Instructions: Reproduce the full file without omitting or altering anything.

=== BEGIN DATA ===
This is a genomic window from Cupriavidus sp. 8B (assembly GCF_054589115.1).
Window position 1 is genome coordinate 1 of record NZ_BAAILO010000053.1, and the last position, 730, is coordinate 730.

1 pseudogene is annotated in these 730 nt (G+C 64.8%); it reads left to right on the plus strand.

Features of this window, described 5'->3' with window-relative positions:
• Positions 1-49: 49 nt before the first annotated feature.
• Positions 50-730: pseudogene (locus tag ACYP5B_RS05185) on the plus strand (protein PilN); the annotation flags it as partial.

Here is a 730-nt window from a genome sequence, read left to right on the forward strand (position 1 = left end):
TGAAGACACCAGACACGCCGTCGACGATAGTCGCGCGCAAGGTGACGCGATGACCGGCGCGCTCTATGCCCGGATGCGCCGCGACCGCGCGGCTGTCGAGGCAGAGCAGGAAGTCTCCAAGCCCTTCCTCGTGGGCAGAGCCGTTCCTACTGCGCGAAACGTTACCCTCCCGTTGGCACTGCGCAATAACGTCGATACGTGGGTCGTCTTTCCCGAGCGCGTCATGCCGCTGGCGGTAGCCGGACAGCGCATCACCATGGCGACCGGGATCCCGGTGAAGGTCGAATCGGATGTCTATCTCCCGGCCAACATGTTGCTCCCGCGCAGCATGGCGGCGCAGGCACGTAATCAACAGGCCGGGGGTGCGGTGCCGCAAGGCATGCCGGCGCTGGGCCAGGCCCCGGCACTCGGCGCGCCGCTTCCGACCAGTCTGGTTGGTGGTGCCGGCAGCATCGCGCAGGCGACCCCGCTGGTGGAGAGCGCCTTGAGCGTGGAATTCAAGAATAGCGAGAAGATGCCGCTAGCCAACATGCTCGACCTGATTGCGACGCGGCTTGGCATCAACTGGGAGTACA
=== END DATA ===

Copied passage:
This is a genomic window from Cupriavidus sp. 8B (assembly GCF_054589115.1).
Window position 1 is genome coordinate 1 of record NZ_BAAILO010000053.1, and the last position, 730, is coordinate 730.

1 pseudogene is annotated in these 730 nt (G+C 64.8%); it reads left to right on the plus strand.

Features of this window, described 5'->3' with window-relative positions:
• Positions 1-49: 49 nt before the first annotated feature.
• Positions 50-730: pseudogene (locus tag ACYP5B_RS05185) on the plus strand (protein PilN); the annotation flags it as partial.

Here is a 730-nt window from a genome sequence, read left to right on the forward strand (position 1 = left end):
TGAAGACACCAGACACGCCGTCGACGATAGTCGCGCGCAAGGTGACGCGATGACCGGCGCGCTCTATGCCCGGATGCGCCGCGACCGCGCGGCTGTCGAGGCAGAGCAGGAAGTCTCCAAGCCCTTCCTCGTGGGCAGAGCCGTTCCTACTGCGCGAAACGTTACCCTCCCGTTGGCACTGCGCAATAACGTCGATACGTGGGTCGTCTTTCCCGAGCGCGTCATGCCGCTGGCGGTAGCCGGACAGCGCATCACCATGGCGACCGGGATCCCGGTGAAGGTCGAATCGGATGTCTATCTCCCGGCCAACATGTTGCTCCCGCGCAGCATGGCGGCGCAGGCACGTAATCAACAGGCCGGGGGTGCGGTGCCGCAAGGCATGCCGGCGCTGGGCCAGGCCCCGGCACTCGGCGCGCCGCTTCCGACCAGTCTGGTTGGTGGTGCCGGCAGCATCGCGCAGGCGACCCCGCTGGTGGAGAGCGCCTTGAGCGTGGAATTCAAGAATAGCGAGAAGATGCCGCTAGCCAACATGCTCGACCTGATTGCGACGCGGCTTGGCATCAACTGGGAGTACA